Army Corps workhorse locked and loaded for Three Rivers

Evanick1
Evanick heads up the Ohio River in 2006 after delivery from Conrad Industries’ Orange Shipbuilding in Orange, Texas. The towboat serves the U.S. Army Corps of Engineers on the Allegheny, Monongahela and Ohio rivers.

In late September, with the main chamber closed for repairs, there were 17 tows waiting to lock on the Ohio River at the Willow Island Locks and Dam in Newport, Ohio. Capt. Dale Hohman, at the helm of the U.S. Army Corps of Engineers towboat Evanick, performed a nifty maneuver on the upstream guide wall in the auxiliary chamber to get the traffic moving again.

The 124-by-34-foot Evanick, which the Corps uses for towing and tending on the Allegheny, Monongahela and Ohio rivers, was working in tandem with the derrick barge MONALLO III to replace worn equipment and parts at the facility. Hohman, no stranger to working these vessels within the confines of a lock, has performed what he calls “skewing the facing” many times in his 44-year career.

First, he nudged the starboard bow of MONALLO III against a barge moored to the guide wall. He then slacked off on the port face wires while tightening up the starboard wires, causing a gap of about 15 feet between MONALLO III and the towboat at the port face-up. Hohman proceeded to move Evanick to port until the stern was hard against the landside wall, wedging the tow into a lazy “S” that stabilized the crane’s platform and provided as direct a lift as possible to transfer equipment and materials.

The maneuver is important because by making the crane’s lift more direct, less time is spent transferring ballast water to stabilize the barge for the crane. It is also important to the companies that are losing money while their tows are waiting to lock through.

Capt. Dale Hohman mans the helm of Evanick during repairs to the Willow Island Locks and Dam on the Ohio River.

Evanick is the flagship of the Corps’ Pittsburgh District. The 3,000-hp towboat, delivered by Conrad Industries in 2005, is named for George Evanick Jr. He captained the vessel’s predecessor, Raymond C. Peck, for 20 years.

Evanick is fit with four steering and four flanking rudders, an unusual configuration designed by Corning Townsend of CT Marine. The arrangement gives the towboat more maneuverability, and the dual flanking rudders channel a cleaner flow of water through the Kort nozzles, reducing cavitation and increasing efficiency.

“I can operate each set independently or together,” Hohman said.

To facilitate the repair project at Willow Island, the 1,200-foot main chamber was pumped out and dammed at both ends. Work on the downstream and upstream gates then ensued, with completion expected in four months. With only the 600-foot auxiliary chamber operational, efficiency has been paramount to keep commerce flowing.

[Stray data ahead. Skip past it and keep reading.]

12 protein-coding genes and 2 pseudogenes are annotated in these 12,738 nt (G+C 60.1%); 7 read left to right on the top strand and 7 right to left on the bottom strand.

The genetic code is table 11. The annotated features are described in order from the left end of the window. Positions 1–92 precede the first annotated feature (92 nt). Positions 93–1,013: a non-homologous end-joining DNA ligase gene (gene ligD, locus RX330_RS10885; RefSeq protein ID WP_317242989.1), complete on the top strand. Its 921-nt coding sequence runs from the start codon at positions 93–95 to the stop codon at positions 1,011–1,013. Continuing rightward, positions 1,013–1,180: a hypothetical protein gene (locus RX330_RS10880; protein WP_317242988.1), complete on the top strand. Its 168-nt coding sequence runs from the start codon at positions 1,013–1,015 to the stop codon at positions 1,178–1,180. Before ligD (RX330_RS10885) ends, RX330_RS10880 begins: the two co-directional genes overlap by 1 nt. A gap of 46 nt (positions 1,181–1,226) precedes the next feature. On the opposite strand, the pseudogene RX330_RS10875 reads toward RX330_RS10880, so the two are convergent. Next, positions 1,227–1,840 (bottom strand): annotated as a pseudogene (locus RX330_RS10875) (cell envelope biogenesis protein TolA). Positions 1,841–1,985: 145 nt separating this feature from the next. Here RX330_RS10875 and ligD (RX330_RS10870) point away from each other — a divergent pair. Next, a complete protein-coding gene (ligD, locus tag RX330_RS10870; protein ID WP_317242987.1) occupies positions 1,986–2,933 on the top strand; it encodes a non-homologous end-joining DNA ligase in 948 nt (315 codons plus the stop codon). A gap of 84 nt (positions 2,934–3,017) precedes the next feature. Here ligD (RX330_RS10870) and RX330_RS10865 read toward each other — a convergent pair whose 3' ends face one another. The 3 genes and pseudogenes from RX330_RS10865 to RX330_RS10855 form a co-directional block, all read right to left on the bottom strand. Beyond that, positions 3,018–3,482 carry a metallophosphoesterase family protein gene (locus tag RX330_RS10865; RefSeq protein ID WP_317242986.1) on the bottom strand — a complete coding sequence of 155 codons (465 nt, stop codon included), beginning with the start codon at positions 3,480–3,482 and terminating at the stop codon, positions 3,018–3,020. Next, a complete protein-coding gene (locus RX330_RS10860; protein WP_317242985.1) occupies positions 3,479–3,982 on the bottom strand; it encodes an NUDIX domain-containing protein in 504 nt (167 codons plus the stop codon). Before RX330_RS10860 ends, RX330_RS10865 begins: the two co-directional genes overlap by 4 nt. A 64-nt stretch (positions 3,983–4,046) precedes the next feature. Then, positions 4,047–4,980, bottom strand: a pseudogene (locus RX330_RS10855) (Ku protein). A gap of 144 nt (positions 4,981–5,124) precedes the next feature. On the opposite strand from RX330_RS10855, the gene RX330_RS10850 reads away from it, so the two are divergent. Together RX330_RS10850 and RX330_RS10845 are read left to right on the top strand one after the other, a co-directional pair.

“Some days are diamonds and some are coal,” Hohman said. “Working above and below a dam, especially below a dam, all that water gets real squirrelly. You can only read the surface. You can’t see what’s going on below it.”

 

Junior engineer Luke Berkopec kneels next to one of the towboat’s Caterpillar 3512B main engines.

 
   

 

Evanick and MONALLO III are positioned between the lock walls to stabilize the barge and provide its Seatrax crane with the most direct lift possible.

The usual rudder configuration — four flanking and two steering rudders — was changed on the towboat by designer Corning Townsend. The vessel is fitted with four flanking and four steering rudders.

   

Evanick specifications

Owner/operator: U.S. Army Corps of Engineers, Pittsburgh District, Pittsburgh, Pa.
Designer/builder: Orange Shipbuilding (Conrad Industries), Orange, Texas
Dimensions: L: 124’ B: 34’ D: 7.6’
Crew size: Eight
  

PROPULSION
• (2) Caterpillar 3512B main engines, 1,500 hp each at 1,200 rpm
• (2) Falk 2083MRHV reduction gears, ratio 4.5:1
• (2) John Deere 6081AFM 150-kW generators
• Sentinel engine controls
• (2) five-blade, 80-inch-diameter propellers in Rice Kort nozzles
• Maximum speed: 12 knots

NAVIGATION/COMMUNICATIONS
• (2) Furuno FAR2117 radars with MU190 display
• Rose Point ECS with remote keyboard and mouse
• Furuno FA150 AIS
• Furuno satellite compass
• Furuno RD30 depth sounder
• R.M. Young Wind Tracker
• Rivertronics Swingmaster

ADDITIONAL EQUIPMENT
• (4) Patterson 60-ton single-drum electric deck winches
• Schoellhorn-Albrecht electric capstan

 

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